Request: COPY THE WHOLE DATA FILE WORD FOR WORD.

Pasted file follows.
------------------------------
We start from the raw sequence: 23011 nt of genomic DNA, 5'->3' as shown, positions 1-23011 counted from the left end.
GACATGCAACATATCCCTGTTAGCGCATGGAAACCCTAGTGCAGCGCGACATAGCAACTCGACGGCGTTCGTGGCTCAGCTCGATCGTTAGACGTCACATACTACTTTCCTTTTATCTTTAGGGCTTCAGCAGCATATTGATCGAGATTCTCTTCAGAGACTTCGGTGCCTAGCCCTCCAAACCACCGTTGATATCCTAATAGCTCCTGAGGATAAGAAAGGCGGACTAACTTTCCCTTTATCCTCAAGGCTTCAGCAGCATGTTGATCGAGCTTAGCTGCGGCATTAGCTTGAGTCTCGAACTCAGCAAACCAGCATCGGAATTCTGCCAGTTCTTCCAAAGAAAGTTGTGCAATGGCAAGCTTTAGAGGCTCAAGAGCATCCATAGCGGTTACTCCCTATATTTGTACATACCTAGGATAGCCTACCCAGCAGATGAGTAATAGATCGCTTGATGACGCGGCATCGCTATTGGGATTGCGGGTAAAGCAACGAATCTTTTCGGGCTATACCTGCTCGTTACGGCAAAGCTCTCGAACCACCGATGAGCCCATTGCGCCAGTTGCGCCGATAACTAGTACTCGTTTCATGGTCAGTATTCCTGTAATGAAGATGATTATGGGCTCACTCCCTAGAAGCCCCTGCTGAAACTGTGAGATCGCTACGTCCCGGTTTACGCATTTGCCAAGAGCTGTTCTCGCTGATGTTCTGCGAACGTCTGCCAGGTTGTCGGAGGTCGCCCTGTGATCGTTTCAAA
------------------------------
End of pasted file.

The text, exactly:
We start from the raw sequence: 23011 nt of genomic DNA, 5'->3' as shown, positions 1-23011 counted from the left end.
GACATGCAACATATCCCTGTTAGCGCATGGAAACCCTAGTGCAGCGCGACATAGCAACTCGACGGCGTTCGTGGCTCAGCTCGATCGTTAGACGTCACATACTACTTTCCTTTTATCTTTAGGGCTTCAGCAGCATATTGATCGAGATTCTCTTCAGAGACTTCGGTGCCTAGCCCTCCAAACCACCGTTGATATCCTAATAGCTCCTGAGGATAAGAAAGGCGGACTAACTTTCCCTTTATCCTCAAGGCTTCAGCAGCATGTTGATCGAGCTTAGCTGCGGCATTAGCTTGAGTCTCGAACTCAGCAAACCAGCATCGGAATTCTGCCAGTTCTTCCAAAGAAAGTTGTGCAATGGCAAGCTTTAGAGGCTCAAGAGCATCCATAGCGGTTACTCCCTATATTTGTACATACCTAGGATAGCCTACCCAGCAGATGAGTAATAGATCGCTTGATGACGCGGCATCGCTATTGGGATTGCGGGTAAAGCAACGAATCTTTTCGGGCTATACCTGCTCGTTACGGCAAAGCTCTCGAACCACCGATGAGCCCATTGCGCCAGTTGCGCCGATAACTAGTACTCGTTTCATGGTCAGTATTCCTGTAATGAAGATGATTATGGGCTCACTCCCTAGAAGCCCCTGCTGAAACTGTGAGATCGCTACGTCCCGGTTTACGCATTTGCCAAGAGCTGTTCTCGCTGATGTTCTGCGAACGTCTGCCAGGTTGTCGGAGGTCGCCCTGTGATCGTTTCAAA